Tiptop 259t and 285t: The Buchla Eurorack Family Grows Again

Classic Complex Oscillation + Frequency Shifting Galore

Jacob Johnson · 05/16/24

Now something of a Superbooth tradition, Tiptop Audio is presenting their latest Buchla modules revamped for the Eurorack modular format. Now with a number of classic 200 Series modules under their belt, Tiptop is finally coming out with their long-awaited 259t—a Eurorack version of the original complex oscillator. There's also the 285t, a flexible frequency shifter and ring modulator sure to spice up any patch.

Let's dive into these two modules and see how they expand the Tiptop-Buchla ecosystem.

Getting Freq-y: 285t Frequency Shifter

Now that most of the "hits" of the Buchla 200 Series have been covered, Tiptop Audio is starting to pull out some of the deep cuts—the 285t is one such module. Specializing in an array of delightfully clangorous timbres, the 285t allows you to frequency shift, ring modulate, and blend between the two to incredible degrees of control. The magic of the 285t is perhaps in the fact that all of these options are available simultaneously, giving you abundant flexibility in constructing patches.

We've talked about frequency shifters in our Weird FX article series, but we'll offer a quick recap if you're unfamiliar. Despite the similar definitions of the words "pitch" and "frequency," frequency shifters have more in common with ring modulators than pitch shifters. Pitch shifters are more "musical" and harmonic in that they maintain the relative relationships of overtones after processing, but frequency shifters like the 285t simply add a flat amount of shift to all components of the input signal. The more harmonics present, the more disruption in their interval relationships as frequency shifting is applied.

The Frequency Shifter section at the top offers both Sum and Difference outputs—that is, upward and downward frequency shifting. Using the internal oscillator, you can apply up to 1kHz of shifting, but an external Reference input is also available if you'd like to use it. Bipolar CV and linear FM inputs for the Reference oscillator allow you to get even gnarlier if you like.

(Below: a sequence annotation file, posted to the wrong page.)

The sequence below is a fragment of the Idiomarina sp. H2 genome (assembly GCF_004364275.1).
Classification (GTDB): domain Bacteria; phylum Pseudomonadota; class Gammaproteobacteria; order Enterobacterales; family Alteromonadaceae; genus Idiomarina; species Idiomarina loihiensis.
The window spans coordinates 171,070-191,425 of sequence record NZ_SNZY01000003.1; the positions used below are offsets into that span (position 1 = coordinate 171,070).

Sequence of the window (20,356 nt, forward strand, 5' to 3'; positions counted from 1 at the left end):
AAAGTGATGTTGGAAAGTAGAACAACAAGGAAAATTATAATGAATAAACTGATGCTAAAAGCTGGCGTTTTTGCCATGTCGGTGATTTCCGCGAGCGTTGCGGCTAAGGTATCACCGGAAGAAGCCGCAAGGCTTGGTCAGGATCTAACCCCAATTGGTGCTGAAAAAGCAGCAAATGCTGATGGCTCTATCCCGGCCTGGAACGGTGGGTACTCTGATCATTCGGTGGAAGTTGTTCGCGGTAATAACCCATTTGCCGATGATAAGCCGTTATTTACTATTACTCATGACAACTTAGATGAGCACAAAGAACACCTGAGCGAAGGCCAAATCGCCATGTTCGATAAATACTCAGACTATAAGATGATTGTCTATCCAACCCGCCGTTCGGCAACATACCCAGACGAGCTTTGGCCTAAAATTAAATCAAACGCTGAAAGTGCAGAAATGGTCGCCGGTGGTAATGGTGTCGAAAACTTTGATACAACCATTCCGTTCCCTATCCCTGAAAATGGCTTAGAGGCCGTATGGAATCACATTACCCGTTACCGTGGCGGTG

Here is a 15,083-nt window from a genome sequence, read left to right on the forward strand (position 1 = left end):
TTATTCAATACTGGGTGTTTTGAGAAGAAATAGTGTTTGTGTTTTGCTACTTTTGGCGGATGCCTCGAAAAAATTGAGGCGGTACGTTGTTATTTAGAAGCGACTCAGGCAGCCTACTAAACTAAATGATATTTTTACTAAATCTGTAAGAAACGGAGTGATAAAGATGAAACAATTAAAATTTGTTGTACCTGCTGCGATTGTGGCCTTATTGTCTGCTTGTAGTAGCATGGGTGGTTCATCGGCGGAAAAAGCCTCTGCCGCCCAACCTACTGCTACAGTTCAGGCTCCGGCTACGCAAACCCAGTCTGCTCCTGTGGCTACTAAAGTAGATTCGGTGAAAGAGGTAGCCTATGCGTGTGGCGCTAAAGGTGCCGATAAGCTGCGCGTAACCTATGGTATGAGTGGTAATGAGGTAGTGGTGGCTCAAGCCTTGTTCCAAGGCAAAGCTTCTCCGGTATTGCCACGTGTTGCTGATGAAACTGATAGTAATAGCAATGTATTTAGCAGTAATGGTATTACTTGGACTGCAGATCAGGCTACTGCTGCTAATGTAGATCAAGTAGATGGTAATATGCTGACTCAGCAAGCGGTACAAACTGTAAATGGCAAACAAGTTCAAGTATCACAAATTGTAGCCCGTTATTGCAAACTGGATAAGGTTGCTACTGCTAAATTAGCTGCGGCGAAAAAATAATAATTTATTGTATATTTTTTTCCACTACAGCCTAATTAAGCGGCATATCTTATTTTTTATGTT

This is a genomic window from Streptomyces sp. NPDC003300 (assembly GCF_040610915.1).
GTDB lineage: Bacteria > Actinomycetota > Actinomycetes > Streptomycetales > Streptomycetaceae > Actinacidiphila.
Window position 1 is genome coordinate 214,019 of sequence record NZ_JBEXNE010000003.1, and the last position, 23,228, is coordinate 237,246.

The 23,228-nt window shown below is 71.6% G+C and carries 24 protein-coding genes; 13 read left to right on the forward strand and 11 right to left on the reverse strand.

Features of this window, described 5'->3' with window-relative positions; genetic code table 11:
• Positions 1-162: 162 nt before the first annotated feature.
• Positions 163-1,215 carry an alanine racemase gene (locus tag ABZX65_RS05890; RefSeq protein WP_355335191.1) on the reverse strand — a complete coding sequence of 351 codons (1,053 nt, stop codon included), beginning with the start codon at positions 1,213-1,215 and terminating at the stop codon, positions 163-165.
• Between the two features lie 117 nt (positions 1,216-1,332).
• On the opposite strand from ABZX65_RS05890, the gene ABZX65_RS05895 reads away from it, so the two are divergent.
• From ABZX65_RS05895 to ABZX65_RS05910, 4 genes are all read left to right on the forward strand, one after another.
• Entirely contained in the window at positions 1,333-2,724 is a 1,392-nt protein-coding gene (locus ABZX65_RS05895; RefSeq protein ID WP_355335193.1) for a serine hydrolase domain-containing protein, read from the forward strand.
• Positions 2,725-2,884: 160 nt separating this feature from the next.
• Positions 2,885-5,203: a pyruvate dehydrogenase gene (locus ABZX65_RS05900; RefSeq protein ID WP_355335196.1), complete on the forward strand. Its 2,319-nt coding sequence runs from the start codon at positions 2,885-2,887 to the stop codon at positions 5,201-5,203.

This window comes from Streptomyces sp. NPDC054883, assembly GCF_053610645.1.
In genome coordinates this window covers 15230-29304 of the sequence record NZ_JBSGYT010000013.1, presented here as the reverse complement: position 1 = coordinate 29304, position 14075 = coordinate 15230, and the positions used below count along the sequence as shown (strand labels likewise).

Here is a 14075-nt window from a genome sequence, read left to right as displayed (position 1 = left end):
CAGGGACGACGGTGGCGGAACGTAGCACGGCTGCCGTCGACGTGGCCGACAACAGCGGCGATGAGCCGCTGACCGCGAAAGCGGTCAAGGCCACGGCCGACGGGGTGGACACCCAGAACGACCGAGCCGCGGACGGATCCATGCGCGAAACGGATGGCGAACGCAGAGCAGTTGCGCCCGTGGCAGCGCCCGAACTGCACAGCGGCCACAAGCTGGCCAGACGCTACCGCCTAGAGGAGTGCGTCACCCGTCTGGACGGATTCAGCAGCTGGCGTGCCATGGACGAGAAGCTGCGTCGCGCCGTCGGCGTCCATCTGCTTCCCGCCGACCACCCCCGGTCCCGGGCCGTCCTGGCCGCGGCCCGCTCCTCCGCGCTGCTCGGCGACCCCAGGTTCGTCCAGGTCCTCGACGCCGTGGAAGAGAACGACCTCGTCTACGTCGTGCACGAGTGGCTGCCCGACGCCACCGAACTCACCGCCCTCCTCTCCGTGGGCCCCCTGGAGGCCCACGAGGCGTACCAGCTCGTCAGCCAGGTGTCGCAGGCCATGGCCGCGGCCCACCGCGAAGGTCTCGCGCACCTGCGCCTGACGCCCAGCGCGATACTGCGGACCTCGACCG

Ring modulation is created by combining the upward and downward frequency shifter components together. Of course, you can blend Sum and Difference externally to create ring mod timbres, but the Balanced Modulator at the bottom also makes this possible for you, and with a variable blend control to boot. With an applied control voltage, the resulting dynamically morphing timbres can bring depth and richness to any sound source.

[Above: a full Tiptop Audio Buchla system at Superbooth 2024]

The Return of a Cult Classic: 259t Complex Waveform Generator

Here's the one that we're sure a lot of folks have been waiting for ever since Tiptop Audio unveiled their original set of Buchla modules. Indeed, the 259t is a Eurorack recreation of the original 200 Series Programmable Complex Waveform Generator. It is the original complex oscillator, and, somewhat ironically given its rarity, remains the definitive template for Eurorack designers, software developers, or anyone else looking to recreate or emulate its particular sonic characteristics. In fact, the growing number of complex oscillators derived from or inspired by the 259 means there's a good chance that a lot of folks with Eurorack systems haven't even heard an original 259 (let alone used one).

As such, the availability of an authentic 259 in Eurorack is kind of a big deal. Of course, the 259t has a few functional changes compared to the original—this is to be expected for some of the more niche features of the original. But for most, the sound will be the most important thing, and Tiptop has repeatedly proven they're more than capable of accurately capturing the magic of these original Buchla designs.